The African American Heritage Society released a statement July 14 calling for the addition of a marker in front of Chip, the Confederate monument in Franklin’s Public Square, to explain the historical context of the statue.
“We hold that rather than subtracting monuments, Franklin should add to the stories and memories that Williamson County shares and elevates,” the statement reads. “This measure would be a start toward making Williamson County’s history complete. It is time that we told the whole story.”
According to Tina Jones, a historian with the AAHS who notably worked to bring the history of Williamson County’s U.S. Colored Troop soldiers to light, said though the exact motivation of the United Daughters of the Confederacy was unclear in 1899 by erecting the monument, the historical context can provide greater insight into the intentions behind the statue and what it was meant to represent.
“To a certain extent, these were daughters of veterans and granddaughters and wives of veterans, but I also think that you really have to realize that they were also on a mission to rewrite history,” Jones said. “And I think, in a way, the monument is a giant fish tale, and by that I mean a lie, in the middle of town pretending that everybody in Williamson County were Confederate soldiers.”
Jones said that at the time of the monument’s erection, hundreds of U.S. Colored Troop veterans who fought in the war were likely still living in the area and were targeted by the Ku Klux Klan, and the monument itself was likely more than just a symbol to commemorate Confederate soldiers from the area.
“What [the U.S. Colored Troops] risked for them and their families by stepping out there and joining and fighting made themselves targets of the clan—and I don’t say that lightly, I mean there’s testimony and commissions that look at what the clan was doing, and they specifically targeted these former Black soldiers,” Jones said. “By putting that monument up, they were being told, ‘Your story is not important. Your service is not important. You’re not important.’ The monuments that people put up tell them who you celebrate and tells you who you honor, so to a certain extent we do know who they honored and who they celebrated at the time, and it was not the Black soldiers.”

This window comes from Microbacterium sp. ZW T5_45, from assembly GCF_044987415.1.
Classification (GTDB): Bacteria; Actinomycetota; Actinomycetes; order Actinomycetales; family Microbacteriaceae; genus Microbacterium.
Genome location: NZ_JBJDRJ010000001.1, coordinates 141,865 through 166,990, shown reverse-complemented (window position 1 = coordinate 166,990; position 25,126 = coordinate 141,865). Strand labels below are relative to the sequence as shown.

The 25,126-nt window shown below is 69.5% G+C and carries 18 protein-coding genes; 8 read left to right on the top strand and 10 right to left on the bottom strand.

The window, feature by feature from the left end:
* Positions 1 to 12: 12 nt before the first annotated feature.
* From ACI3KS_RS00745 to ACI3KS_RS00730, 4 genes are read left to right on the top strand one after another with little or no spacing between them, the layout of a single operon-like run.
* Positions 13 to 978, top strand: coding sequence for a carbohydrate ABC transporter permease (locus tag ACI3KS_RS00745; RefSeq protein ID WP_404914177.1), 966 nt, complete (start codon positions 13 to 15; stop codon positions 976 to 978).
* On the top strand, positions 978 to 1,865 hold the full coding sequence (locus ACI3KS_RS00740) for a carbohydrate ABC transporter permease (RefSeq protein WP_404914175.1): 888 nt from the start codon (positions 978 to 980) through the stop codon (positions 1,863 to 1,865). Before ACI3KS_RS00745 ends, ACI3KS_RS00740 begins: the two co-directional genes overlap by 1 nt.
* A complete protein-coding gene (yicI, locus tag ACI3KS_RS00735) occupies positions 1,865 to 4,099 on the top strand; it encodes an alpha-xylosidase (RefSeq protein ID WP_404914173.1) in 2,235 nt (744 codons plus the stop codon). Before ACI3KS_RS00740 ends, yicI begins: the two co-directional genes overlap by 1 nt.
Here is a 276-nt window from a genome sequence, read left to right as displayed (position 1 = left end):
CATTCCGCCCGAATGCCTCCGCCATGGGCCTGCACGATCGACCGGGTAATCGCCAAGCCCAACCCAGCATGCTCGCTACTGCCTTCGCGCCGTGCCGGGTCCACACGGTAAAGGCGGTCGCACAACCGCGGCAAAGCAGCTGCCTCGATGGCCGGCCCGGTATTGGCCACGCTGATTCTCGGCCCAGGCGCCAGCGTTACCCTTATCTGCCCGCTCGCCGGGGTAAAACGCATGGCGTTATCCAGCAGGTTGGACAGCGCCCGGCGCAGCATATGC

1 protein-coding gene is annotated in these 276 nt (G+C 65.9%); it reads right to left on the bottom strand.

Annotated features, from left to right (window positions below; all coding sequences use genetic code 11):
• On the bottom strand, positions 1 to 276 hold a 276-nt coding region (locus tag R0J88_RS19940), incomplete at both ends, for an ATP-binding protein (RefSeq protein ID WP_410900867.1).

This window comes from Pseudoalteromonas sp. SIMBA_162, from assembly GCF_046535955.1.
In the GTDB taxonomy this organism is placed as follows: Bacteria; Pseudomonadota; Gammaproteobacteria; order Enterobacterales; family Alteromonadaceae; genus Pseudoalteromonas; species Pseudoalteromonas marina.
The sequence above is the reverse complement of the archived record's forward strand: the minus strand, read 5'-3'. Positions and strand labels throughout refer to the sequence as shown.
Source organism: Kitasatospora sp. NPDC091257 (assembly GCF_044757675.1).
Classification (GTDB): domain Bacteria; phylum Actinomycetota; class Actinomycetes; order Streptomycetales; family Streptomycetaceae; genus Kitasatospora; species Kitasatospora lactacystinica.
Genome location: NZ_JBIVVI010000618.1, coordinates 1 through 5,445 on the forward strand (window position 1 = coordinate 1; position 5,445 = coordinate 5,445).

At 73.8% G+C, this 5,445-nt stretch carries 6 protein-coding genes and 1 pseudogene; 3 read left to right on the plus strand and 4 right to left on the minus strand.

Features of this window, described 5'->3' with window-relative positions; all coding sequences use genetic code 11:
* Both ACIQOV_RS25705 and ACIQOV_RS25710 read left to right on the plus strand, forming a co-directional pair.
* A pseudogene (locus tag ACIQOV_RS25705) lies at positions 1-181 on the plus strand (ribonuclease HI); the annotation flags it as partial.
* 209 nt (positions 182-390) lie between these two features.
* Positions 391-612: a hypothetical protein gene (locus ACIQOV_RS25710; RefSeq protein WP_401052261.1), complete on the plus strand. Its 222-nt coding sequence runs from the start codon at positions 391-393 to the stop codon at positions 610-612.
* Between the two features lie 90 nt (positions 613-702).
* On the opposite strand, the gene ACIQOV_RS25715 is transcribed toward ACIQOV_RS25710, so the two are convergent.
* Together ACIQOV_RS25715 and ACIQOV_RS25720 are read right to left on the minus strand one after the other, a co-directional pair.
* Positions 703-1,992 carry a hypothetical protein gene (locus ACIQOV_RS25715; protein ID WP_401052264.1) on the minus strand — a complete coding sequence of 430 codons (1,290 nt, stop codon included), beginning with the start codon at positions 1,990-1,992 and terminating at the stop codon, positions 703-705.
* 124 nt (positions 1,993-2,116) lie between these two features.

Alma McLemore, a longtime Franklin resident and the president of the AAHS, said she draws issue with the wording inscribed on the statue’s base, which in part reads: “No country ever had truer sons, no cause nobler champions, no people bolder defenders than the brave soldiers to whose memory this stone is erected.”
“It wasn’t even a noble cause,” McLemore said. “If you asked what they thought at the time when they erected that, when they [call their cause noble], that means that they didn’t care, and they were fighting to maintain slavery. ... I understand fully why so many people want to have it removed, but I don’t think it’s going to go away.”
McLemore said the addition of a historical marker would send a message to visitors and residents that what the statue celebrates is not representative of Franklin or Williamson County today.